SSA Blog: What it takes to win a Grand Tour - or two...

Riders performances, like in any sport, consist of a number of interdependent factors. Cycling at its professional level contains some of the most elite endurance athletes in the world. To achieve this level takes enormous dedication, going through years of training to develop the endurance adaptations needed to compete within the professional peloton.

There can be no doubt that to win grand tours, riders need to be at the peak of endurance capacity. Interestingly, for a sport so driven by statistics, numbers associated with the fitness of tour winners in peak condition are limited.

Chris Froome - blog.jpg

Luckily, a recent study which gained access to a major tour winner while at the peak of his powers has been published. This, along with anecdotal evidence and data from previous cycling trials allows us to build a picture of the quite extraordinary levels of fitness cycling’s elite riders reach in order to stand on top of the podium.

Having this data allows fans, via the same tests or using their own power data, to directly compare themselves to the world’s best and develop a greater understanding of just how impressive elite riders are across a number of key performance parameters.

Published in 2017, the case study reveals some incredible statistics, which to the best of our knowledge are among the highest ever recorded in cycling. Obviously, the sport is about more than just numbers from a Lab, it combines history, emotion, tactics and skill, but fundamentally, if a rider can outgun their opponents via superior cycling specific fitness it delivers an incredible performance advantage.

The below highlights some of the key numbers that were recorded during an incremental sub max and max cycling fitness test.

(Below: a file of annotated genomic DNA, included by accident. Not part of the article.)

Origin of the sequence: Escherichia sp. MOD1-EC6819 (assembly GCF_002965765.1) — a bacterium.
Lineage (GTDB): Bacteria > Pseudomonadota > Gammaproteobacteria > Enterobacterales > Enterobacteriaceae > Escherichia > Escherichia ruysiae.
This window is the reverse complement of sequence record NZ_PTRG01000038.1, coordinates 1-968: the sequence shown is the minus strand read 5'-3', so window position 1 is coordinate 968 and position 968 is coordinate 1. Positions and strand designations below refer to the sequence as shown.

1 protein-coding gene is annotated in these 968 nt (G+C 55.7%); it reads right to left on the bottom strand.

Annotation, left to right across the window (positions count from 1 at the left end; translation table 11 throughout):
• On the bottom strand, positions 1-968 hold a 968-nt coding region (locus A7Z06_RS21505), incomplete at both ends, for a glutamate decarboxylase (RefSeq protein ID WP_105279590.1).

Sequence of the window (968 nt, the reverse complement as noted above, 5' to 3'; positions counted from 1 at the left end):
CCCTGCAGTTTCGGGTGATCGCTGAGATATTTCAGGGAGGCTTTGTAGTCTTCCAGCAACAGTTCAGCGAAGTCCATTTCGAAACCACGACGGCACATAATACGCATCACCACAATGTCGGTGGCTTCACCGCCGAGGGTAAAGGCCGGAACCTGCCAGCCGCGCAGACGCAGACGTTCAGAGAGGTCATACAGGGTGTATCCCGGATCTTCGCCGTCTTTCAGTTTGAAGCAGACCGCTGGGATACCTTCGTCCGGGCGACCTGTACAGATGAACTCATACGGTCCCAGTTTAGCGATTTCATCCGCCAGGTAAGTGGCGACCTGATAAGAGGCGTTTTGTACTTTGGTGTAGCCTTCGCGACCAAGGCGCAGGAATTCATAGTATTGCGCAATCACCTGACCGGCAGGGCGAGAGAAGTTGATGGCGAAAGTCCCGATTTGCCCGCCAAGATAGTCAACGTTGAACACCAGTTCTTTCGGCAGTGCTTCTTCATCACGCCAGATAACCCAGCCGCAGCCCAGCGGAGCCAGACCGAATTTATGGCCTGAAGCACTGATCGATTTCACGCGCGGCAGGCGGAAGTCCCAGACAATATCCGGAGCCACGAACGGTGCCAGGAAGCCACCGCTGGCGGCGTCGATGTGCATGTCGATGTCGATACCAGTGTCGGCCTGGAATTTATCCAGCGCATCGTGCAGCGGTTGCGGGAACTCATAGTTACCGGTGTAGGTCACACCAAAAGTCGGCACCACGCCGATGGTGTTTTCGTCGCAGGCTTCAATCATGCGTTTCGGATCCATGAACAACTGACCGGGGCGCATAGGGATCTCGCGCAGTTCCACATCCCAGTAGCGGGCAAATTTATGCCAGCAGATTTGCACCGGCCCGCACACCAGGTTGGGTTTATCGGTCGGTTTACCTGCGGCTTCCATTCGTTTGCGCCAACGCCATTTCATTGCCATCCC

• V02peak (absolute) - 5.91.L min-1
  • V02peak (relative to body weight) 84 mL.kg-1
  • Peak Power Output - 525W
  • Power to weight ratio - 7.5 W.kg-1
  • 4 mmol-L Power (lactate) - 430 W

The authors, Bell et al, highlight that these tests were conducted a few weeks following the Tour de France, but prior to the Vuelta a España. They report that the rider had actually gained between 3-4kg in body mass since the start of the Tour de France. So, while the absolute power data is in line with that recorded by other professional riders, the power to weight ratio according to race weight could have been 7.84 W.kg-1 the highest value ever recorded…

In order to win a grand tour, coaches will emphasise the need for riders to excel at time trialling and climbing. Both are positively correlated with power output when blood lactate levels are at 4mmol-L. Therefore, this is a key performance indicator and one which once again showed the incredible levels achieved in this case study.

Power to weight ratio when at 4mmol-L was 6.1 W.kg-1. This is significantly higher than recorded in a directly comparable study of elite international riders, but is marginally lower than the number reported from a previous Tour winner. Once again though, applying the reported race weight of 3-4kg lighter than during this testing, the number equates to 6.4 W.kg-1 at 4mmol-L which would be the highest on record…